Access Denied: A Palestinian farmer versus an Israeli settlement
In the West Bank, Israelis settlements keep growing despite the UN resolution adopted at the end of 2016. Première Urgence Internationale continues its activities for the victims of settlers attacks, through emergency response and advocacy actions. The teams accompany Palestinian farmers in the area of restricted access, such as Sami, who has seen his land being swallowed up by Israeli settlers.
Sami’s sister riding a donkey towards the edge of the family land, right next to the settlement. © Private collection / Sami Raddad.
Born in 1954 in Salfit, a district in the central part of Palestine, Sami Raddad, a farmer and a father of 9, spent his childhood growing up in the Jordanian-ruled hills of the West Bank. Along with his family, Sami farmed and took care of the family’s land where they grew various fruits and vegetables. “We would grow watermelons and cucumbers in this part, the rest was nothing but olive trees,” says Sami as he points at a map he is holding.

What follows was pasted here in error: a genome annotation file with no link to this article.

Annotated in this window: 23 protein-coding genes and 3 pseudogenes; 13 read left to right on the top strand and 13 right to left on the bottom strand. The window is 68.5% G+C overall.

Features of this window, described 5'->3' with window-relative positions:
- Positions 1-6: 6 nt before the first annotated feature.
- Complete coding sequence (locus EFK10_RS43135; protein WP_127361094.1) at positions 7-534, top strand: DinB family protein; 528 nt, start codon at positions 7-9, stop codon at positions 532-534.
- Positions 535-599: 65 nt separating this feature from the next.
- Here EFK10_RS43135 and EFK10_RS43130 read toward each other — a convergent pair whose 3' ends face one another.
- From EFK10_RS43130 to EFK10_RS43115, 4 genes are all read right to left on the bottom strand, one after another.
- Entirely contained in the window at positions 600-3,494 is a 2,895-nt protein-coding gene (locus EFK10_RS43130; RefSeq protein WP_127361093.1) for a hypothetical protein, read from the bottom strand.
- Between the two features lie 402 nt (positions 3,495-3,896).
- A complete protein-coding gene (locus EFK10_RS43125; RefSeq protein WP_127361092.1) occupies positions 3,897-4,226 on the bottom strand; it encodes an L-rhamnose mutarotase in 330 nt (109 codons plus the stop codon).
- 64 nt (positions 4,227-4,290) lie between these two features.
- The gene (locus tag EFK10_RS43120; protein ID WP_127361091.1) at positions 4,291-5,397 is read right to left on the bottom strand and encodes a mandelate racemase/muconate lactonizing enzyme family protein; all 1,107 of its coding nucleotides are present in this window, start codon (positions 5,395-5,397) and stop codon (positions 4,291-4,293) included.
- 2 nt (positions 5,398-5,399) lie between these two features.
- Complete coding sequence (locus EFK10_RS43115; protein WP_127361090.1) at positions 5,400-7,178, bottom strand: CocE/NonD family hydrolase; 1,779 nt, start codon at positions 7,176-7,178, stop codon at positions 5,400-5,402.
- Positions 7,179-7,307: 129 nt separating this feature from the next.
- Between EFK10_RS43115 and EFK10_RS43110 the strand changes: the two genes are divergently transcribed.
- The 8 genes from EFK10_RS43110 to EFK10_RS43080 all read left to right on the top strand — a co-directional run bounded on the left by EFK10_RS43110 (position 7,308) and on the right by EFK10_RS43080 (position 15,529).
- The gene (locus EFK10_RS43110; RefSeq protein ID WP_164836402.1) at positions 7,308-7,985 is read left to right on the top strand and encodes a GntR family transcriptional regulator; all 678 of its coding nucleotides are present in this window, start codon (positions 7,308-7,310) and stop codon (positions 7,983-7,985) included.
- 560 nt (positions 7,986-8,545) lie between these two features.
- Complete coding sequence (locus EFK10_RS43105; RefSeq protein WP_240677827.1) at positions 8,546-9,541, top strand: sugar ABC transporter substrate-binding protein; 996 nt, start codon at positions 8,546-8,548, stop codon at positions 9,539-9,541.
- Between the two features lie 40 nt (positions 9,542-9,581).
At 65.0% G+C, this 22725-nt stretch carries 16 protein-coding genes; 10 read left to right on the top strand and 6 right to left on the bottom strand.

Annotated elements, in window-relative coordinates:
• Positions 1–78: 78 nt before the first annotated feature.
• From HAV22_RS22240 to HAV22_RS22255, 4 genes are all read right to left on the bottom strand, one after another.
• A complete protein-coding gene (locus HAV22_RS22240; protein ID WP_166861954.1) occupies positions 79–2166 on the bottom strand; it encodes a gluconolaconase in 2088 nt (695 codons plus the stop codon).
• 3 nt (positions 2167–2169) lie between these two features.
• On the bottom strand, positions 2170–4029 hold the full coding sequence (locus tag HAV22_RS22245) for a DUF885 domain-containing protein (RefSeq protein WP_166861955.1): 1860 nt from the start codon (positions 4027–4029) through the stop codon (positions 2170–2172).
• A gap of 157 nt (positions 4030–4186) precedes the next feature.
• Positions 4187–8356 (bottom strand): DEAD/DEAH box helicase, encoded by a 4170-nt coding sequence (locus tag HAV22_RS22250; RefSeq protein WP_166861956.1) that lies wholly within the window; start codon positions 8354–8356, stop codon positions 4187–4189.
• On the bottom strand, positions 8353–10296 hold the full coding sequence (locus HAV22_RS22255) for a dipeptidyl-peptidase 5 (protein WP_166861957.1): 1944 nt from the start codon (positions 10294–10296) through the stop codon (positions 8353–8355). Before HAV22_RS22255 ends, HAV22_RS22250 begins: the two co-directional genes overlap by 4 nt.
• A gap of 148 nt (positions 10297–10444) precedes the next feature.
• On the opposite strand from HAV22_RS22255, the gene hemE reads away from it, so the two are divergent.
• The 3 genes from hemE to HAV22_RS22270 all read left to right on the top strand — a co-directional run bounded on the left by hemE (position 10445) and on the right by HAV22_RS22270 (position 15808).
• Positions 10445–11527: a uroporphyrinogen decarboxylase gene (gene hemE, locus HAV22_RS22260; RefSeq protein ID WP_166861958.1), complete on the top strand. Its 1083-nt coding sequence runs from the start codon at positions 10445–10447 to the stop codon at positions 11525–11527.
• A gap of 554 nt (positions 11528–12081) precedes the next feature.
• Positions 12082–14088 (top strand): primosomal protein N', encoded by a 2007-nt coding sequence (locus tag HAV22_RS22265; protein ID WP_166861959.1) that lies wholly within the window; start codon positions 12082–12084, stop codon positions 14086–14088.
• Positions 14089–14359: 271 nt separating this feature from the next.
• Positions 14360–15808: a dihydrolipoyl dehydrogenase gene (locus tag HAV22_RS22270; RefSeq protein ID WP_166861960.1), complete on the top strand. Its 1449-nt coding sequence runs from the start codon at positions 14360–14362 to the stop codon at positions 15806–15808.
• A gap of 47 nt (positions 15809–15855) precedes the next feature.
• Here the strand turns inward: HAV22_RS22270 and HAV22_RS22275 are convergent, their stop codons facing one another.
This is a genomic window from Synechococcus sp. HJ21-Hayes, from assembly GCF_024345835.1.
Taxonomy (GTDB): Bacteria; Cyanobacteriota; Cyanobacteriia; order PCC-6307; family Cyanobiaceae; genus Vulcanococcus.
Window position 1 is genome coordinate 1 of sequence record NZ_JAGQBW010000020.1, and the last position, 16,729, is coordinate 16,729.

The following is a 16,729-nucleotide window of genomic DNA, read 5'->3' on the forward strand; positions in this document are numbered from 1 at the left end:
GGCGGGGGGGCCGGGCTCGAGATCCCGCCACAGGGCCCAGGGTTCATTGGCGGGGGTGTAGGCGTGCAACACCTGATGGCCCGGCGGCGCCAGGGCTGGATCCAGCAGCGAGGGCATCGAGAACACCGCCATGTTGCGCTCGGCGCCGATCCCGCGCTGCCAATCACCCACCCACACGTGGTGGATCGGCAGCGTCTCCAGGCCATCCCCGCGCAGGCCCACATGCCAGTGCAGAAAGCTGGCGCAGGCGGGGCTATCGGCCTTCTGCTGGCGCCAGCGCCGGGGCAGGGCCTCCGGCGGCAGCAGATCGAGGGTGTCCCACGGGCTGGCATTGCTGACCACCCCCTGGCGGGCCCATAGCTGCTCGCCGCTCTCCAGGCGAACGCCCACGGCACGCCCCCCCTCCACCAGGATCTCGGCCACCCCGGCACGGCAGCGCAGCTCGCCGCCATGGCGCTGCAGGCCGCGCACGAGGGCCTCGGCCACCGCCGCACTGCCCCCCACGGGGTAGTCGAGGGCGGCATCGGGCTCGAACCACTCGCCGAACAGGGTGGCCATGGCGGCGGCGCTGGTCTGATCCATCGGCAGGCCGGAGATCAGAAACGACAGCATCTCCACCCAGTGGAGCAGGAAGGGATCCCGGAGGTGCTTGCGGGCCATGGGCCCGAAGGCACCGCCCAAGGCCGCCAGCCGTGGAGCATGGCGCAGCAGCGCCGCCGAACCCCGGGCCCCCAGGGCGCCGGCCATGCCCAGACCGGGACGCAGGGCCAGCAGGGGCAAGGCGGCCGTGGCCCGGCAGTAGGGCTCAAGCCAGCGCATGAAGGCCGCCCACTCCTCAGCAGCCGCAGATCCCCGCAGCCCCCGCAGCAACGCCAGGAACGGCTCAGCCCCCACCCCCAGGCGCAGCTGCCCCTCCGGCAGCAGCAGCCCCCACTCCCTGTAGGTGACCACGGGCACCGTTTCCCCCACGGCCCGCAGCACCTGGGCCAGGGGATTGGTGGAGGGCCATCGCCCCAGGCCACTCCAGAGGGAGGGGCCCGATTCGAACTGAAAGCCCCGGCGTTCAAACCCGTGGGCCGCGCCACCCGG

Sami’s land lays next to the town of Mas’ha, a nearby village less than a 5-minute drive from where we met him at his house in his hometown of Az-Zawiya. However, he still had to point at a map to show us his land instead of going there. It is not that Sami was tired of farming his land all day long that day, it is that he no longer has unimpeded access into his land anymore.
From privately owned land to illegal Israeli settlements
According to Applied Research Institute in Jerusalem (ARIJ), between the mid-1970s and the late 1980s, the Israeli authorities issued several orders to appropriate about a third of Mas’ha’s privately owned land, where they then established several illegal Israeli outposts. These outposts would later grow into settlements, built for the exclusive use of Israeli settlers. Under International Law, such settlements are illegal. According to the Fourth Geneva Convention—which Israel has signed—an occupying power “shall not deport or transfer parts of its own civilian population into the territory it occupies.”
By 1977, the fences of the newly established settlement of “Elkana” swallowed up Sami’s farmland, almost entirely restricting the family’s access to their land. About 17 dunums (4.2 acres) of his land ended up on the other side of the illegal settlement’s fence, not only preventing him from carrying on his daily tasks of farming his land and cultivating his crops, but also draining his main source of income.